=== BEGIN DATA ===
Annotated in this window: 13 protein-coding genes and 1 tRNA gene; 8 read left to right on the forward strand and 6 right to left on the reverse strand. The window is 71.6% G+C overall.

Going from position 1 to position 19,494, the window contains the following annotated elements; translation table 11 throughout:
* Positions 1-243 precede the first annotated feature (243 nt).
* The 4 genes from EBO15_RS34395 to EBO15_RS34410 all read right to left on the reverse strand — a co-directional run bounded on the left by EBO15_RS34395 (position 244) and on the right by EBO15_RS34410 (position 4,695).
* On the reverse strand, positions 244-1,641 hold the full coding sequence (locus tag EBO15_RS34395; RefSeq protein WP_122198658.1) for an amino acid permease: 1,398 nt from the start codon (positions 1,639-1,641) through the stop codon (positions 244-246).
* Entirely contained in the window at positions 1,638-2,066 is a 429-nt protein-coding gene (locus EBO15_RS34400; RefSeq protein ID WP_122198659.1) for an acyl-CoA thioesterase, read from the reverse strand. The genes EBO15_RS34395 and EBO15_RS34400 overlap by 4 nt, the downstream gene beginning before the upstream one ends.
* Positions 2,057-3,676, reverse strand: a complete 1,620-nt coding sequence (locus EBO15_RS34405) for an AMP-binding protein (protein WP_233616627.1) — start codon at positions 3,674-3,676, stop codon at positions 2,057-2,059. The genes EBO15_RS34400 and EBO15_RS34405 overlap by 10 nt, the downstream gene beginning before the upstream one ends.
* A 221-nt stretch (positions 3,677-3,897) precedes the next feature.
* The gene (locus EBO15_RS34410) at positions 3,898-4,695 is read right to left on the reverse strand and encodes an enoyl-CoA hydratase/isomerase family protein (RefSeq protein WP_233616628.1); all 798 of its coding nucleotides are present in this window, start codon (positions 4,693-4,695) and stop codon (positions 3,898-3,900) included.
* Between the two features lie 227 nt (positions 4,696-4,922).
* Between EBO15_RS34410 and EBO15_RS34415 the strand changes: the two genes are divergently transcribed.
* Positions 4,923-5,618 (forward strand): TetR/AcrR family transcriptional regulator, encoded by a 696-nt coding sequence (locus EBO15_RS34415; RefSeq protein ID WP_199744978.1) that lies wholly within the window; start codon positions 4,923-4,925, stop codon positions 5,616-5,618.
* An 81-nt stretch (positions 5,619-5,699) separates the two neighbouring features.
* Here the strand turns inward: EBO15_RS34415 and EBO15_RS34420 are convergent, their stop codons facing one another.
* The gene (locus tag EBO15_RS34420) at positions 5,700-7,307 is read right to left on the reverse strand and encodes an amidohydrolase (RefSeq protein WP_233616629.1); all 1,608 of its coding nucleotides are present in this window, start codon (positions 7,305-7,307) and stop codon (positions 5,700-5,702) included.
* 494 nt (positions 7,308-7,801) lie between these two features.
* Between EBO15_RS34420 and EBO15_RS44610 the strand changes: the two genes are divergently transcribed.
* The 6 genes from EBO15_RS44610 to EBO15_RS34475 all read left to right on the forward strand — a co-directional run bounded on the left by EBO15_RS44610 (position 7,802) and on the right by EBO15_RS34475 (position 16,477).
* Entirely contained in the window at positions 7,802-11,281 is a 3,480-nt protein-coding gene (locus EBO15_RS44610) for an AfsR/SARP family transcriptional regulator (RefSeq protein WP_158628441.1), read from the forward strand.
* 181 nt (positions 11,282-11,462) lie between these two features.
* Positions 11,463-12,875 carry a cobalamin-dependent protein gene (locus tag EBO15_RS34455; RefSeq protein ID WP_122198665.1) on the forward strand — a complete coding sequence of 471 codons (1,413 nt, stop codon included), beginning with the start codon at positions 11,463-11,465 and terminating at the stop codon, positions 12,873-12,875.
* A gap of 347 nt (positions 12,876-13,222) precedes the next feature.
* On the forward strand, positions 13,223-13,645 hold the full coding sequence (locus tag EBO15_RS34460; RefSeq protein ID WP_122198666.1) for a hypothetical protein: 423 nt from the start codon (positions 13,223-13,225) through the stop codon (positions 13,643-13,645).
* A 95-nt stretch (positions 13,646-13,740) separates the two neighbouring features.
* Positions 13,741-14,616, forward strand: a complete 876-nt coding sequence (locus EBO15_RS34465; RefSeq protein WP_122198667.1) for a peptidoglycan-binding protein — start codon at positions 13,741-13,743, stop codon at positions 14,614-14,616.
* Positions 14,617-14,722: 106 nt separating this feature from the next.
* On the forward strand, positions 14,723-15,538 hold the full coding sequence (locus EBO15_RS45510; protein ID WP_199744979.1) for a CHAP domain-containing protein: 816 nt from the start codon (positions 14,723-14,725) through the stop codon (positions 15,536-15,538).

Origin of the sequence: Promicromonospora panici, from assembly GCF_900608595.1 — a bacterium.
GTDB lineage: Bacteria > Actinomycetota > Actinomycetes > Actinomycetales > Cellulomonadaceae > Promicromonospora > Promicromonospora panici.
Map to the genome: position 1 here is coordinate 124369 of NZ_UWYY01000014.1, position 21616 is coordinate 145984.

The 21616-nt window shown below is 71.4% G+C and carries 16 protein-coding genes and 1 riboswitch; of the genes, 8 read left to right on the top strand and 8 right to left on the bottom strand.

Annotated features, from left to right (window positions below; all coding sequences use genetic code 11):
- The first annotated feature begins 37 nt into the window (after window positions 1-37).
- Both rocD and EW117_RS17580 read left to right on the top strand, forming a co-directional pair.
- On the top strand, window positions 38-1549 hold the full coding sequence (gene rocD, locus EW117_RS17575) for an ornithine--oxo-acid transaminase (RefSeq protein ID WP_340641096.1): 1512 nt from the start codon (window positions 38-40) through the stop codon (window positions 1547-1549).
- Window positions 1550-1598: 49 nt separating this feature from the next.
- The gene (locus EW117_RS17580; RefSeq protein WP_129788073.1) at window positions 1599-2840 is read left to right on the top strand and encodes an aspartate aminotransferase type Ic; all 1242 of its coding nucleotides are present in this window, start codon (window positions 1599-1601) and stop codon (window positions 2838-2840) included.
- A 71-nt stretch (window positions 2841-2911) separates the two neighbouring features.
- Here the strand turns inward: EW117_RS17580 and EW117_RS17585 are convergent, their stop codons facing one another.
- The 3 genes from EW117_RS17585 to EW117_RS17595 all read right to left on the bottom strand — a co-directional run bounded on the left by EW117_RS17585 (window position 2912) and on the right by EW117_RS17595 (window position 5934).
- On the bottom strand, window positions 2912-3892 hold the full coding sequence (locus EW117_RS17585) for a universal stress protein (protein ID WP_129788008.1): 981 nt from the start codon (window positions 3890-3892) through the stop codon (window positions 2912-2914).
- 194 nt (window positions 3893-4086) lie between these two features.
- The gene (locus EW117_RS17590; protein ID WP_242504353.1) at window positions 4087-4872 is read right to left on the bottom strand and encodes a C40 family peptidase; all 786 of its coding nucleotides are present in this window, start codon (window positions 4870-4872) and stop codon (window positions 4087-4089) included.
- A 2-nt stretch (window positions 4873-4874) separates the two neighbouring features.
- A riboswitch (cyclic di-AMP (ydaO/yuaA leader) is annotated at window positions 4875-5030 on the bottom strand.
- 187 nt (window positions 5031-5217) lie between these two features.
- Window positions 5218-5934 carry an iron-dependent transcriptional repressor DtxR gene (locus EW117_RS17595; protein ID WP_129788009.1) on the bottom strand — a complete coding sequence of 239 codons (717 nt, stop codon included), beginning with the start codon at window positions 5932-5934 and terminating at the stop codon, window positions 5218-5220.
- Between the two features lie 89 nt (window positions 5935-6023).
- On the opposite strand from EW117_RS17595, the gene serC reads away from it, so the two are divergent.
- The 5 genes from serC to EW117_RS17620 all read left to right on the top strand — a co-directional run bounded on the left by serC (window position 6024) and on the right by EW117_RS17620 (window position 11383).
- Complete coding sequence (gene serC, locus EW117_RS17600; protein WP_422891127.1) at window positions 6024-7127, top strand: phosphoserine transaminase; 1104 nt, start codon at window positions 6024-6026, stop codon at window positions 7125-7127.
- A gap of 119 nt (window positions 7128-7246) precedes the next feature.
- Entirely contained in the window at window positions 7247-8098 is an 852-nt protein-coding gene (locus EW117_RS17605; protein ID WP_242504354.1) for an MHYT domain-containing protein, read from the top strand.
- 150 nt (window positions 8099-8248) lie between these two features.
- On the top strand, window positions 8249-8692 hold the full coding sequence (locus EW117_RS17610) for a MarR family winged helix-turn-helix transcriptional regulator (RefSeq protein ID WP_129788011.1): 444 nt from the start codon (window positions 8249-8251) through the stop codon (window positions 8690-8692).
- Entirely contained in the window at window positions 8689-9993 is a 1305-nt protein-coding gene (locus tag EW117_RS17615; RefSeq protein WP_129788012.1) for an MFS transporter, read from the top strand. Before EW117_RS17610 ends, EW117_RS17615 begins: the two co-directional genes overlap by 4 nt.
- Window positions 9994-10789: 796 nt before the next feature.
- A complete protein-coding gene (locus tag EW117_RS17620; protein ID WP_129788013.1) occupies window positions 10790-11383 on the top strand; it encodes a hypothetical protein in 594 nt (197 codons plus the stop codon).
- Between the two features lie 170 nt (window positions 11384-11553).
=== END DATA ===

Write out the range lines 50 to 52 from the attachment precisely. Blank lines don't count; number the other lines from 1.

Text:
- The 5 genes from serC to EW117_RS17620 all read left to right on the top strand — a co-directional run bounded on the left by serC (window position 6024) and on the right by EW117_RS17620 (window position 11383).
- Complete coding sequence (gene serC, locus EW117_RS17600; protein WP_422891127.1) at window positions 6024-7127, top strand: phosphoserine transaminase; 1104 nt, start codon at window positions 6024-6026, stop codon at window positions 7125-7127.
- A gap of 119 nt (window positions 7128-7246) precedes the next feature.